But it appears that the companies' buyout battle has only begun.
In an announcement that had been expected, Yahoo's board of directors, saying it undervalues the company. Yahoo said its board will continue to evaluate its strategic options and pursue a path to "maximize value for all stockholders."
Microsoft now has, according to some analysts, investors, and proxy solicitors. The software giant can up the ante on its initial buyout bid of $44.6 billion and hope that Yahoo will bite, or try the one-two punch approach of a tender offer followed by a proxy fight for control of Yahoo's board of directors.
While analysts believe that the company has a few other moves up its sleeve before it submits its best and final offer, Microsoft appears to be posturing for a fight. Some have said the company is likely willing to up its bid from $31 to at least $35 a share.
Yahoo shareholders could try to intervene, creating a situation similar to the one BEA Systems faced last year, to negotiate a deal. Absent a higher bid, Microsoft is likely to deliver that one-two punch, some proxy solicitors say. Yahoo's entire 10-member board is up for re-election at the next annual shareholders meeting.
The idea of an increased bid sounds good to Yahoo's second-largest shareholder, who said Microsoft will need to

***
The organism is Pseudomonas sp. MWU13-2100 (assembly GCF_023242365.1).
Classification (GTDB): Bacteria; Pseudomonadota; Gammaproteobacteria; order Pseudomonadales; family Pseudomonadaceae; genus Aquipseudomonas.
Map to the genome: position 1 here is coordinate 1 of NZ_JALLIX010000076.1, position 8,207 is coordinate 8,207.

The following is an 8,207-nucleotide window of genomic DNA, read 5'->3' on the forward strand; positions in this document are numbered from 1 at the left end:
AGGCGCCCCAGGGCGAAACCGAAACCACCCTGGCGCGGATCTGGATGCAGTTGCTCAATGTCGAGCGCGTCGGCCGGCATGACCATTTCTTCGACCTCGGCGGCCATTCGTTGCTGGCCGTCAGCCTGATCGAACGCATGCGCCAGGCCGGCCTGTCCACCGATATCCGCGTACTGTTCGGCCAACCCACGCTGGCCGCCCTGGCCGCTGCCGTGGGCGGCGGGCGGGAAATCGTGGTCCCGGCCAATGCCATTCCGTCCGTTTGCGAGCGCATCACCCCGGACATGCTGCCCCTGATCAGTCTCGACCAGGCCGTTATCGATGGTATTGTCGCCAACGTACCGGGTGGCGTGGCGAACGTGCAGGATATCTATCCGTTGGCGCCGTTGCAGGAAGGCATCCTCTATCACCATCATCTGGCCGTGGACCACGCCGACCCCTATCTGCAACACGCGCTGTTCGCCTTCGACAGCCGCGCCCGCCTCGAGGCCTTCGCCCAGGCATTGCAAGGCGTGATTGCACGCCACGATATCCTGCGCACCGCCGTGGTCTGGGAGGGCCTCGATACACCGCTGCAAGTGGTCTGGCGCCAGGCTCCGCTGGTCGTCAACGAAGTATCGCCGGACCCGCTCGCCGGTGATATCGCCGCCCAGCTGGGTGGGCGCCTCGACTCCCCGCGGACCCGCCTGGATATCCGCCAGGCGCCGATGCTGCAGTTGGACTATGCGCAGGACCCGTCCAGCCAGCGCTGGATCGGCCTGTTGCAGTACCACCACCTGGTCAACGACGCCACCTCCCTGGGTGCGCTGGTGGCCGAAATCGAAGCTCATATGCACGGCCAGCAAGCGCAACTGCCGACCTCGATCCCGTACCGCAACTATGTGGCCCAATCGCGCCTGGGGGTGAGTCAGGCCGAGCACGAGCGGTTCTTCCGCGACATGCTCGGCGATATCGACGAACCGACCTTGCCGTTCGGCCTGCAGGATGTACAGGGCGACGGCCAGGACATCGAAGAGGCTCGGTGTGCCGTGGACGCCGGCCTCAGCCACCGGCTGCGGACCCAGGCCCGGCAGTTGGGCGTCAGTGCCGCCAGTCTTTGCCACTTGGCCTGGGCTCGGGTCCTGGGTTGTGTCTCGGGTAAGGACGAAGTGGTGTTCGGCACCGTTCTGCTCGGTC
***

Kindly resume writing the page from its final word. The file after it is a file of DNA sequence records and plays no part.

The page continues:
That judgment was included in the latest Legg Mason Value Trust newsletter by Bill Miller, the chief investment officer of Legg Mason Capital Management, which holds more than 80 million Yahoo shares.
However, Yahoo continues to look for alternatives. According to a source familiar with the matter, News Corp. and Yahoo have been in talks about
Many CNET News.com readers believe that Yahoo is just delaying the inevitable, and one reader says Yahoo employees aren't happy about it.
"The smell of fear and rage is pervasive on campus," wrote one News.com reader to the TalkBack forum. "They might as well have been told the Mansons were buying the place."
However, sources inside the Internet company
Plugged in and disconnected
Yahoo isn't the only company on Microsoft's shopping list this week. The
Danger's Sidekick handles many of the same functions that business-oriented smartphones handle--Web browsing, e-mail, and instant messaging--but it does so in a way that has been more popular with executives' kids than with businesspeople themselves.
The challenge for Microsoft, though, is that Danger has its own operating system, distinct from Windows Mobile, as well as a completely different way of doing business than Microsoft.
Meanwhile, Monday's widespread BlackBerry outage--the second major one in the past 12 months--left Research In Motion customers